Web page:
By 2006, Matisyahu (real name Matthew Miller) had experienced a meteoric rise to fame. The live version of “King Without a Crown” had broken into the Modern Rock Top 10 and he was named the Top Reggae Artist by Billboard that same year. With his roots firmly planted in his Jewish heritage, the fact he was a Hasidic reggae artist became his whole persona. Not surprisingly, when he shaved off his infamous beard in 2011, a lot of people were shocked.
“It was more than facial hair,” Miller explains. “It was my whole identity. My whole identity was connected to this beard and this look, and this Hasidic thing. It would be like if Bob Marley shaved his dreadlocks. People would be like, ‘How could he do that? He’s a Rastafarian.’ That’s what makes him, to some extent, who he is. Real fans or any person with half a brain would say, ‘He is who he is and people change. His music is really what matters.’ People have a hard time separating the music from the identity.”
It took a lot of growing for the Pennsylvania native to figure out who he is, and in many ways, he’s still working on that. Born in West Chester, his family moved to White Plains, New York when he was a kid. He spent his childhood learning about Judaism, but as most teenagers do, he eventually rebelled against his strict upbringing. Music, however, was always a constant in the Miller household and eventually gave him a sense of purpose.
“Music was a big part of my life growing up,” he says. “My parents had great taste in music. I always felt music was exciting for me. As a kid, I liked to perform and be in choruses. When I was in about 5th grade, the chorus were kind of segregated. There was the Performing Arts Choir, which was mostly white kids doing chorus music I really didn’t like. Then there was the Cultural Horizons Choir, which was mostly the poor Black kids from the projects and they were doing gospel music. I was always more interested in that.”
He joined Cultural Horizons and was the only white kid, which he says was the first difficult experience that made him feel like he didn’t fit in. When he would hear the young Black girls singing, however, it moved him inside. It wouldn’t be the first time music touched his soul.
“I felt I could do that,” he says. “When I was getting into my own music and reggae, there was this summer or fall when I was living in Burlington, Vermont, sleeping in the park, and there was a guy who was singing the ‘Rastman Chant.’ The same thing kind of happened. It moved me and I felt like I could do that, too, so I started singing that song.”
When Miller was 16, he saw Phish in Massachusetts and had an intense psychedelic experience, another monumental event.
“It wasn’t about watching the performer,” he remembers. “It was a fully encompassing experience, where you felt like it wasn’t about being impressed by the skills of the musician or being moved by them, but more that you entered into an atmosphere or a space, and they kind of took you on journey through different rooms in a house. In these rooms, you were able to explore yourself. At that point, I felt that my true love was music. That was when I could really find myself.”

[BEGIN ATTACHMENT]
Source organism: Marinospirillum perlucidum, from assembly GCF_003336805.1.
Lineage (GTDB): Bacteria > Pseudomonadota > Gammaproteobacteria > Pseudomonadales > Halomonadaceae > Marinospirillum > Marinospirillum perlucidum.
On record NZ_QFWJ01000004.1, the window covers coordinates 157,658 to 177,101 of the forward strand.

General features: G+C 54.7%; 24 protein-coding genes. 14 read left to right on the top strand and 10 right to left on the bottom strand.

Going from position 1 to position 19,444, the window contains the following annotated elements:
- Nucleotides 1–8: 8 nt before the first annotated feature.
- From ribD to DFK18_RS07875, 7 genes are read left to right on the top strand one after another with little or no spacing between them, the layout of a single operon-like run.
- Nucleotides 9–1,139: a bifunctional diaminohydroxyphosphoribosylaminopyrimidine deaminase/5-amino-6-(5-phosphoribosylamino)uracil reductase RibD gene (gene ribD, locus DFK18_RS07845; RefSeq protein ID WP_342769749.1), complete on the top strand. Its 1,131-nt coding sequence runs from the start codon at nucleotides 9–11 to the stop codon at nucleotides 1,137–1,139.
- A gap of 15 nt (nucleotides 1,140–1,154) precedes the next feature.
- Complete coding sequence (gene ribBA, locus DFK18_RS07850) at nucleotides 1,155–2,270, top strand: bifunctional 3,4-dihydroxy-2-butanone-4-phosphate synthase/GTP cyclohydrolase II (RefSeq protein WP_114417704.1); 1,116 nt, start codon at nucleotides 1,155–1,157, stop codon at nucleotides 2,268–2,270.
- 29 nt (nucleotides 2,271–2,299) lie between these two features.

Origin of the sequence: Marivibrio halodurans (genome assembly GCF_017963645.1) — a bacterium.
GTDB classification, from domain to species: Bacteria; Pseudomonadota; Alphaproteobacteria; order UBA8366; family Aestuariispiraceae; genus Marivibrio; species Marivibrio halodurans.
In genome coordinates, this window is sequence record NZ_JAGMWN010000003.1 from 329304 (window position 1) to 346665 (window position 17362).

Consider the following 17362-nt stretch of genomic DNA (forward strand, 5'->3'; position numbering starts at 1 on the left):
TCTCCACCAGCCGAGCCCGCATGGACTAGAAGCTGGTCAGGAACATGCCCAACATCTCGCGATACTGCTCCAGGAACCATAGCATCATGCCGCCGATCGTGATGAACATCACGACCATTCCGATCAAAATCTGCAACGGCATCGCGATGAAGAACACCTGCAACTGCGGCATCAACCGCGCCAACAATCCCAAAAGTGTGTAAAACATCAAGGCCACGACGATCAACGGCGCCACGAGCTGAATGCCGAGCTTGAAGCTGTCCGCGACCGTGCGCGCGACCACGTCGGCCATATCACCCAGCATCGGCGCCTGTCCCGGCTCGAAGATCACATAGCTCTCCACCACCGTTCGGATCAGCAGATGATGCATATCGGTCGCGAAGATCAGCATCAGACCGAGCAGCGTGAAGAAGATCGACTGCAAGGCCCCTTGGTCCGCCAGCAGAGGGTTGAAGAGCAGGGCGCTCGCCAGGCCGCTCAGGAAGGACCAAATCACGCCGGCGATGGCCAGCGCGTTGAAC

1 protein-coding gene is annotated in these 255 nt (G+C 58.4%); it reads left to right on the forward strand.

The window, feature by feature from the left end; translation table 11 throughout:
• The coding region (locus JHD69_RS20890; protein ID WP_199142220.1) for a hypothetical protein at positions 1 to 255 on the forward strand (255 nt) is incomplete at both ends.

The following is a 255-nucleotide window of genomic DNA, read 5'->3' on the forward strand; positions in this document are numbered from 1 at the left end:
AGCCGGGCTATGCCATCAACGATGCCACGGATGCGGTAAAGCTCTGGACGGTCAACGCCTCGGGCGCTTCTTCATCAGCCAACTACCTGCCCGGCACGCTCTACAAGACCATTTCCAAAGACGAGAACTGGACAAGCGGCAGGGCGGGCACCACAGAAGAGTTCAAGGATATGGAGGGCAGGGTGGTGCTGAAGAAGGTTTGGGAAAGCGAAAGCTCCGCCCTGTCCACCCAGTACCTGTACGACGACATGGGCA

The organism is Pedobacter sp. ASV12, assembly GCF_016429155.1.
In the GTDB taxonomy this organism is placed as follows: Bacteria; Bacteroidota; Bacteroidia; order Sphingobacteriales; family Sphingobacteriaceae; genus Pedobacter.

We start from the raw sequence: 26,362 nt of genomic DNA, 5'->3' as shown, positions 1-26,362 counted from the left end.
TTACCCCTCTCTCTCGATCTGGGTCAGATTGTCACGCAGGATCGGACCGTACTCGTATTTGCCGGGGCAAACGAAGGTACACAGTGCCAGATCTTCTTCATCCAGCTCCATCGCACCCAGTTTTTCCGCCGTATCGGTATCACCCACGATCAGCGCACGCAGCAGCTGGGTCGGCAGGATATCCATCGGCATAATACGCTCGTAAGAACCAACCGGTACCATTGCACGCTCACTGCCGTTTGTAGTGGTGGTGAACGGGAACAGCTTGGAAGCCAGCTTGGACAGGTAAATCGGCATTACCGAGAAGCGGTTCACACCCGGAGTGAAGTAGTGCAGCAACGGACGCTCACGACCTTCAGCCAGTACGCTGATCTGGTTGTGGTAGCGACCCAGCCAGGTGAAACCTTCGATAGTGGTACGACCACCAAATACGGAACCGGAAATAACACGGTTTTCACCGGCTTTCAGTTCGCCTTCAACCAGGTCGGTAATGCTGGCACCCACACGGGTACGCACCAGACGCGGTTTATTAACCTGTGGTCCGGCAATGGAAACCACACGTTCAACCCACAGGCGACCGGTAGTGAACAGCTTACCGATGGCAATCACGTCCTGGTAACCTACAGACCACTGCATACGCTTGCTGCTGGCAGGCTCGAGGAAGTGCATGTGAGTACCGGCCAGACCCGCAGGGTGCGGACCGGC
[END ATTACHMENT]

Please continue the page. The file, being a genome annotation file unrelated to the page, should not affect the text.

Throughout all of his evolutionary changes, one thing remained constant—his passion for creating. After 2006’s breakthrough album, Youth, Miller followed up with 2009’s Light, 2012’s Spark Seeker, and 2014’s Akeda. In between albums, he found time to appear in two films, 2010’s A Buddy Story and 2012’s The Possession.
“When I was 18, I was in a play called ‘Equus’ in a theater in Central Oregon,” he recalls. “I was going to see which road opened up for me—acting or music.”
The road soon led to music. Miller returned to New York, where he attended to The New School and took a lot of acting classes, but continued to work music himself. Eventually, he stopped doing both to focus on religion and spiritually, although after a couple of years, he returned to music. “That door opened up so I ran with it,” he says.
In 2016, Miller is focused on raising his three boys—ages 10, 9 and 5—while doing shows (he’s going out with 311 again this summer), carpooling to hockey or soccer practices, and riding motorcycles with his father. While he doesn’t claim to be a spiritual guru of any kind and his face is still freshly shaven, there’s a sense he’s found a peace only a higher power could provide.
“Spirituality means a lot of different things to different people,” he says. “It’s nothing you can define or give a prescription for. Today my music is about putting together the right band and right musicians, and having the right focus; allowing music to be a lot of improvisation and exploration to create this space for people to enter into it. It’s less about me and more about environment I am trying to create with music. That’s the drive for me.”
Matisyahu with Saul Williams and The Polish Ambassador, June 12, at Red Rocks, Morrison, Colorado, 5 p.m. Tickets are $20. Visit www.redrocksonlinecom for more information .